Building contract Breach. The Technology and Construction Court considered a dispute regarding a planning application for waste recycling on a site. The claimant company contended that, as a result of the defendant company's negligence, it was unable to sell the site for the amount which it had sought. The defendant counterclaimed. The court held that, among other things, owing to the conditions of the contract between the parties, the claimant would be time-barred from bringing the claim. The counterclaim would be allowed in part.
Town and country planning Permission for development. The defendant planning authority declined, under of the Town and Country Planning Act 1990, to determine the claimant's application for planning permission, on the basis that it was the same or substantially the same as a prior application. The claimant sought judicial review. The Administrative Court, in allowing the application, held that the authority had not asked itself and answered the right questions in accordance with a circular when making its decision.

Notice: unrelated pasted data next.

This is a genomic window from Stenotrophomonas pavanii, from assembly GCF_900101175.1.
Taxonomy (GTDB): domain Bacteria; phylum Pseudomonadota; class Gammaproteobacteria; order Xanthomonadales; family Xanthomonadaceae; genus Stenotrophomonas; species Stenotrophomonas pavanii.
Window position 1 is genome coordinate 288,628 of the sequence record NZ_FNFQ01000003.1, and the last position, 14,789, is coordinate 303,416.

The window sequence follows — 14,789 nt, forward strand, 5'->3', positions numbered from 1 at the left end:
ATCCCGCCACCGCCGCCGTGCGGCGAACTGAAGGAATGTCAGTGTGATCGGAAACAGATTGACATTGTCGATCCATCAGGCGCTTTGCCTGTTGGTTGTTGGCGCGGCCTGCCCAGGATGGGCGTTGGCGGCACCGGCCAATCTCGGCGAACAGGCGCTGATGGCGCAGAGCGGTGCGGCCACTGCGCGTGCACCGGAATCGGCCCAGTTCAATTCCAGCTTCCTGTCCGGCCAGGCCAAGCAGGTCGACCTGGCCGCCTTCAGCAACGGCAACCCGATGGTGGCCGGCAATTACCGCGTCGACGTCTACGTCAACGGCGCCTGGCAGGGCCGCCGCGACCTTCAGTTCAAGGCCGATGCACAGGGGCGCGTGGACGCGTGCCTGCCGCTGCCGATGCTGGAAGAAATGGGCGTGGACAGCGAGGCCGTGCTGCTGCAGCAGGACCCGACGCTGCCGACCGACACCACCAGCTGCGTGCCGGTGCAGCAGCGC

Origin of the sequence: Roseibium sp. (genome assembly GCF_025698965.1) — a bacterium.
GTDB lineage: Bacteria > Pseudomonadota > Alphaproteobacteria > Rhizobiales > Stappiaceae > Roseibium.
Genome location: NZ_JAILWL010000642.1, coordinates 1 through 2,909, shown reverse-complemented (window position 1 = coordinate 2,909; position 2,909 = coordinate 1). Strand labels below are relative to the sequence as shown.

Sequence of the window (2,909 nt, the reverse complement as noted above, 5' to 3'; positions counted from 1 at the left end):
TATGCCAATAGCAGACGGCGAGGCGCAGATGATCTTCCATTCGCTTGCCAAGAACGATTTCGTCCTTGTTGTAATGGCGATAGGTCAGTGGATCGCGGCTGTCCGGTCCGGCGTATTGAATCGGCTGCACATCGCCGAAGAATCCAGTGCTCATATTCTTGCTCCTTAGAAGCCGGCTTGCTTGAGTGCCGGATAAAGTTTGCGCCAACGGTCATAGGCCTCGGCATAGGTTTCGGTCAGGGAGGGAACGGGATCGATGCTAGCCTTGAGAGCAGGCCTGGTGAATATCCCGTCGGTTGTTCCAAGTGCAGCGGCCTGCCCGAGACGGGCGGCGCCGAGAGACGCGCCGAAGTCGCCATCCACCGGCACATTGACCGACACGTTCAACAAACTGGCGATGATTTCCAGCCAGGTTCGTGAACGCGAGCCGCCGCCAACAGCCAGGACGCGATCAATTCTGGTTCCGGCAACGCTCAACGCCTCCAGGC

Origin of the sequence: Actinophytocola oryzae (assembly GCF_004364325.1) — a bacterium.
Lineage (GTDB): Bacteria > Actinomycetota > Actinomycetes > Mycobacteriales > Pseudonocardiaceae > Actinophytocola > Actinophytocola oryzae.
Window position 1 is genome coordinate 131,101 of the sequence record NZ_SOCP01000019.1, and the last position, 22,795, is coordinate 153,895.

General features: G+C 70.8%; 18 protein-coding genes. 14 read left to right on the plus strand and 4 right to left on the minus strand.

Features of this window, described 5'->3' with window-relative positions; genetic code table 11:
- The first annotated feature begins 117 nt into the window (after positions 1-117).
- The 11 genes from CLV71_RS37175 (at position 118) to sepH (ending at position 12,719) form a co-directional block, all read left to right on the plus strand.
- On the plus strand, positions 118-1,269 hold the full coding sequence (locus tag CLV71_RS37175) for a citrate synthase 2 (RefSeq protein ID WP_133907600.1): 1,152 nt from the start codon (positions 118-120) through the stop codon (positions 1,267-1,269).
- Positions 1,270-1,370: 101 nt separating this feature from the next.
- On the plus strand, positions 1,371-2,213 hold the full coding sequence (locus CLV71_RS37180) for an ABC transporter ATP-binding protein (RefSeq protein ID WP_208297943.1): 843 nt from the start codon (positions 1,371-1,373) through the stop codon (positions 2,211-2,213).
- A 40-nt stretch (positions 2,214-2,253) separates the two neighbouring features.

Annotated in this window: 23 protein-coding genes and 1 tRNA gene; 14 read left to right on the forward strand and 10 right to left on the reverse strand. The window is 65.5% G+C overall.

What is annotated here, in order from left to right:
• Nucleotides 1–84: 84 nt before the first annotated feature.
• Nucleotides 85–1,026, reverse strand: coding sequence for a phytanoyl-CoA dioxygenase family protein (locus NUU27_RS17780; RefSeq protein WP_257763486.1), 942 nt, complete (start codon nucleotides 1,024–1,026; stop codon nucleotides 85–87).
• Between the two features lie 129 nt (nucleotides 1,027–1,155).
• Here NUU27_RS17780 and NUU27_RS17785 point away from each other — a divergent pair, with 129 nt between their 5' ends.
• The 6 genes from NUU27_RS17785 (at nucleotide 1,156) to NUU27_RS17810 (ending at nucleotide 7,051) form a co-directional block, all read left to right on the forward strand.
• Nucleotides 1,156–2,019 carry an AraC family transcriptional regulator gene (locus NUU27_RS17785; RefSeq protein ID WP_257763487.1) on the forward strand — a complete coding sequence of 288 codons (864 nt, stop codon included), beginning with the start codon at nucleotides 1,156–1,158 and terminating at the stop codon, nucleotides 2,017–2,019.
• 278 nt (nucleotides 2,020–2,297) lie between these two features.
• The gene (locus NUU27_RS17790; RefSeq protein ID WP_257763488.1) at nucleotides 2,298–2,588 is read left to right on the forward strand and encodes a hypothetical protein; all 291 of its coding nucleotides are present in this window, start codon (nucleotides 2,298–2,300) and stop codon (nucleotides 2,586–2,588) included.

Town and country planning Development. The Court of Appeal, Civil Division held that a planning inspector had not erred in finding that the failure of the second defendant local planning authority to carry out an assessment of the accommodation needs of gypsies and travellers residing in its district, and to prepare a strategy in respect of the meeting of that need, had not outweighed the other material considerations going against a further temporary permission on Green Belt land.